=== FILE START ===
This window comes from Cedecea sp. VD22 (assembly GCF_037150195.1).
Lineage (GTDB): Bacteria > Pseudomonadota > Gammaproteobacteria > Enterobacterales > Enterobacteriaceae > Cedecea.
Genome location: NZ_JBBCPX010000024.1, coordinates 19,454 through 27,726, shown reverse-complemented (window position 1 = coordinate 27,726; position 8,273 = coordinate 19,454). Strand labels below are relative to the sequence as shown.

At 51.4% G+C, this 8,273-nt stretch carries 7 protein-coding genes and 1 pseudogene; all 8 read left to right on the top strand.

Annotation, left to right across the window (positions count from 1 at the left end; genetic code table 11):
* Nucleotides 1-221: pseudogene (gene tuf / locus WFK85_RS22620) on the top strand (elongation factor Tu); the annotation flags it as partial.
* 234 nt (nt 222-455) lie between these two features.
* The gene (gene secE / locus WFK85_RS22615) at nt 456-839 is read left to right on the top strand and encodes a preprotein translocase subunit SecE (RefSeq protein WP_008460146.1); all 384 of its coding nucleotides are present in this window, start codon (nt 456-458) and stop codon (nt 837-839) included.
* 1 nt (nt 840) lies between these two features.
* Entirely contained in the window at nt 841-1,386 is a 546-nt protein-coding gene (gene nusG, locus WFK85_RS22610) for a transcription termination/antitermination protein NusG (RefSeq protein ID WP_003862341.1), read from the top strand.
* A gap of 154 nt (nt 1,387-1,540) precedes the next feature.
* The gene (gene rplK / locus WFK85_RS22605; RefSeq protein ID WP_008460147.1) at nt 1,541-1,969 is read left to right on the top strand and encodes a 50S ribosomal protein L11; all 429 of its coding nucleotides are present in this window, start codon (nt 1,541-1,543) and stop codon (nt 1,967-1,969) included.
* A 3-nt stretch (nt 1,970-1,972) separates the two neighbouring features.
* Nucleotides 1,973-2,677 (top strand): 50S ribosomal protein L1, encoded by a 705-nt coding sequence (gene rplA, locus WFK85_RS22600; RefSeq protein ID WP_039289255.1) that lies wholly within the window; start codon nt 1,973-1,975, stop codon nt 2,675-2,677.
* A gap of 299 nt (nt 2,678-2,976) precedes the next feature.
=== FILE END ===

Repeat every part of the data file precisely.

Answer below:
This window comes from Cedecea sp. VD22 (assembly GCF_037150195.1).
Lineage (GTDB): Bacteria > Pseudomonadota > Gammaproteobacteria > Enterobacterales > Enterobacteriaceae > Cedecea.
Genome location: NZ_JBBCPX010000024.1, coordinates 19,454 through 27,726, shown reverse-complemented (window position 1 = coordinate 27,726; position 8,273 = coordinate 19,454). Strand labels below are relative to the sequence as shown.

At 51.4% G+C, this 8,273-nt stretch carries 7 protein-coding genes and 1 pseudogene; all 8 read left to right on the top strand.

Annotation, left to right across the window (positions count from 1 at the left end; genetic code table 11):
* Nucleotides 1-221: pseudogene (gene tuf / locus WFK85_RS22620) on the top strand (elongation factor Tu); the annotation flags it as partial.
* 234 nt (nt 222-455) lie between these two features.
* The gene (gene secE / locus WFK85_RS22615) at nt 456-839 is read left to right on the top strand and encodes a preprotein translocase subunit SecE (RefSeq protein WP_008460146.1); all 384 of its coding nucleotides are present in this window, start codon (nt 456-458) and stop codon (nt 837-839) included.
* 1 nt (nt 840) lies between these two features.
* Entirely contained in the window at nt 841-1,386 is a 546-nt protein-coding gene (gene nusG, locus WFK85_RS22610) for a transcription termination/antitermination protein NusG (RefSeq protein ID WP_003862341.1), read from the top strand.
* A gap of 154 nt (nt 1,387-1,540) precedes the next feature.
* The gene (gene rplK / locus WFK85_RS22605; RefSeq protein ID WP_008460147.1) at nt 1,541-1,969 is read left to right on the top strand and encodes a 50S ribosomal protein L11; all 429 of its coding nucleotides are present in this window, start codon (nt 1,541-1,543) and stop codon (nt 1,967-1,969) included.
* A 3-nt stretch (nt 1,970-1,972) separates the two neighbouring features.
* Nucleotides 1,973-2,677 (top strand): 50S ribosomal protein L1, encoded by a 705-nt coding sequence (gene rplA, locus WFK85_RS22600; RefSeq protein ID WP_039289255.1) that lies wholly within the window; start codon nt 1,973-1,975, stop codon nt 2,675-2,677.
* A gap of 299 nt (nt 2,678-2,976) precedes the next feature.